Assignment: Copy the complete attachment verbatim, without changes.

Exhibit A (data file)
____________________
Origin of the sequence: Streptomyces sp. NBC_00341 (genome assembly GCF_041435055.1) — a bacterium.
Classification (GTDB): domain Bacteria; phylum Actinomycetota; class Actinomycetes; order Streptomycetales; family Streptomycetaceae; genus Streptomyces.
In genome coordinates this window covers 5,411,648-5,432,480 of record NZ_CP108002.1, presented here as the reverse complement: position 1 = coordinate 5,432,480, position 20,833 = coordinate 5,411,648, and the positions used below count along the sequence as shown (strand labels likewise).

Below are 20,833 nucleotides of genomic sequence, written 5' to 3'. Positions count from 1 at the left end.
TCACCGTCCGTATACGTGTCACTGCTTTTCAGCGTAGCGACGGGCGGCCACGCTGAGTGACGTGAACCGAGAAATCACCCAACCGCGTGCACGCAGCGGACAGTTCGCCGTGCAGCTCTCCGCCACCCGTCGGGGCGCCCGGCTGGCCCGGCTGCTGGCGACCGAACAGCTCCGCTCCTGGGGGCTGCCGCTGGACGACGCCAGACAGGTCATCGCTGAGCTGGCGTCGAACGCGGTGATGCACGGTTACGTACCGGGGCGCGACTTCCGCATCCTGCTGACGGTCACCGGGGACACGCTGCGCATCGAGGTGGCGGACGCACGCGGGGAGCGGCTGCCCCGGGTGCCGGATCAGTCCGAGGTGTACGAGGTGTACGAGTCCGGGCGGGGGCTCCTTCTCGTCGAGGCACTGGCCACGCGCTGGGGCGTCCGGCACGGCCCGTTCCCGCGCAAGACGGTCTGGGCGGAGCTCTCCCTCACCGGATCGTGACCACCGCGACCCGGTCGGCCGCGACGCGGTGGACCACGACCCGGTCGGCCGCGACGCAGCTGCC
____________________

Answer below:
Origin of the sequence: Streptomyces sp. NBC_00341 (genome assembly GCF_041435055.1) — a bacterium.
Classification (GTDB): domain Bacteria; phylum Actinomycetota; class Actinomycetes; order Streptomycetales; family Streptomycetaceae; genus Streptomyces.
In genome coordinates this window covers 5,411,648-5,432,480 of record NZ_CP108002.1, presented here as the reverse complement: position 1 = coordinate 5,432,480, position 20,833 = coordinate 5,411,648, and the positions used below count along the sequence as shown (strand labels likewise).

Below are 20,833 nucleotides of genomic sequence, written 5' to 3'. Positions count from 1 at the left end.
TCACCGTCCGTATACGTGTCACTGCTTTTCAGCGTAGCGACGGGCGGCCACGCTGAGTGACGTGAACCGAGAAATCACCCAACCGCGTGCACGCAGCGGACAGTTCGCCGTGCAGCTCTCCGCCACCCGTCGGGGCGCCCGGCTGGCCCGGCTGCTGGCGACCGAACAGCTCCGCTCCTGGGGGCTGCCGCTGGACGACGCCAGACAGGTCATCGCTGAGCTGGCGTCGAACGCGGTGATGCACGGTTACGTACCGGGGCGCGACTTCCGCATCCTGCTGACGGTCACCGGGGACACGCTGCGCATCGAGGTGGCGGACGCACGCGGGGAGCGGCTGCCCCGGGTGCCGGATCAGTCCGAGGTGTACGAGGTGTACGAGTCCGGGCGGGGGCTCCTTCTCGTCGAGGCACTGGCCACGCGCTGGGGCGTCCGGCACGGCCCGTTCCCGCGCAAGACGGTCTGGGCGGAGCTCTCCCTCACCGGATCGTGACCACCGCGACCCGGTCGGCCGCGACGCGGTGGACCACGACCCGGTCGGCCGCGACGCAGCTGCC